Royal Canadian Navy’s First Harry DeWolf-Class Arctic And Offshore Patrol Ship Started Sea Trials


On November 23, 2019, Halifax Shipyard has launched initial builder’s sea trials for Canada’s lead Arctic and Offshore Patrol Ship (AOPS), the future HMCS Harry DeWolf.


Royal Canadian Navys First Harry DeWolf Class Arctic And Offshore Patrol Ship Started Sea Trials 925 001 Rendering of first HMCS Harry DeWolf for Royal Canadian Navy (Picture source: Irving Shipbuilding)


The lead AOPS departed Halifax Shipyard at 0945 on November 22 and, using its diesel-electric engines, moved to the Bedford Basin to start initial builder’s sea trails associated with anchor handling, the integrated bridge and navigation system (IBNS), fin stabilizers, Multi-Role Rescue Boat (MRRB) launch and recovery, and communication systems.

Initial builder’s sea trials will continue over the next few weeks and will be followed by formal sea trials and acceptance by the Royal Canadian Navy. This will span into the first quarter of 2020.

At 103 metres and 6,615 tonnes, the future HMCS Harry DeWolf is the largest Royal Canadian Navy ship built in Canada in 50 years.

There are currently four AOPS under construction at Halifax Shipyard, including the future HMCS Harry DeWolf. The future HMCS Margaret Brooke was launched on November 10, 2019, and is currently pier side where work continues to prepare the ship for sea trials and handover to the Royal Canadian Navy late next year.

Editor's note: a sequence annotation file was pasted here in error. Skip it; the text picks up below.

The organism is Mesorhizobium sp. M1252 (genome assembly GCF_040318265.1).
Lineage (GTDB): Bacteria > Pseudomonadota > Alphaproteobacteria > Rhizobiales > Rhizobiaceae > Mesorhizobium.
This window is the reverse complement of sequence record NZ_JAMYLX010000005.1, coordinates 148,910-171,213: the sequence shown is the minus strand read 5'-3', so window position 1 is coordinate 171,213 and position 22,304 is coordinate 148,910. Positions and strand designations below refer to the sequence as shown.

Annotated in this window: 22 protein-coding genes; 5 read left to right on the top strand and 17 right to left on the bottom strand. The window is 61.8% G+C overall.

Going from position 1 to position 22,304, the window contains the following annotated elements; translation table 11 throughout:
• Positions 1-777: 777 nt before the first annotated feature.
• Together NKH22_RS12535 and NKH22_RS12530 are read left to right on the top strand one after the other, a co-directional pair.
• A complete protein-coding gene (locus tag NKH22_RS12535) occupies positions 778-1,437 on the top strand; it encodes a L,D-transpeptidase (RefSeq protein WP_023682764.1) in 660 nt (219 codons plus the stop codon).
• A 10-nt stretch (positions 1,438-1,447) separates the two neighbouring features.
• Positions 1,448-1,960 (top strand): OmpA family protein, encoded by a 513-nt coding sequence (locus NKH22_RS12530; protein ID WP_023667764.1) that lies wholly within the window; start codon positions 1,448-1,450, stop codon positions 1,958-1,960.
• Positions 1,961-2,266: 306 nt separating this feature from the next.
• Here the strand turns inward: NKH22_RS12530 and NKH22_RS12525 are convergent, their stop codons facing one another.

Inside Halifax Shipyard’s facilities, the Royal Canadian Navy’s third and fourth AOPS, the future HMCS Max Bernays and the future HMCS William Hall, are under construction. The first two major sections of the future HMCS Max Bernay are scheduled to be moved outside in spring 2020.

Over the next few decades, Halifax Shipyard will build six AOPS for the Royal Canadian Navy, two AOPS for the Canadian Coast Guard, and 15 Canadian Surface Combatants for the Royal Canadian Navy, as part of Canada’s National Shipbuilding Strategy (NSS).

As a result of the NSS, Irving Shipbuilding has become one of Atlantic Canada’s largest regional employers, with thousands of Canadians now working in skilled, well-paying jobs. Halifax Shipyard, long at the centre of Canadian shipbuilding, is now home to the most modern, innovative shipbuilding facilities, equipment, and processes in North America.


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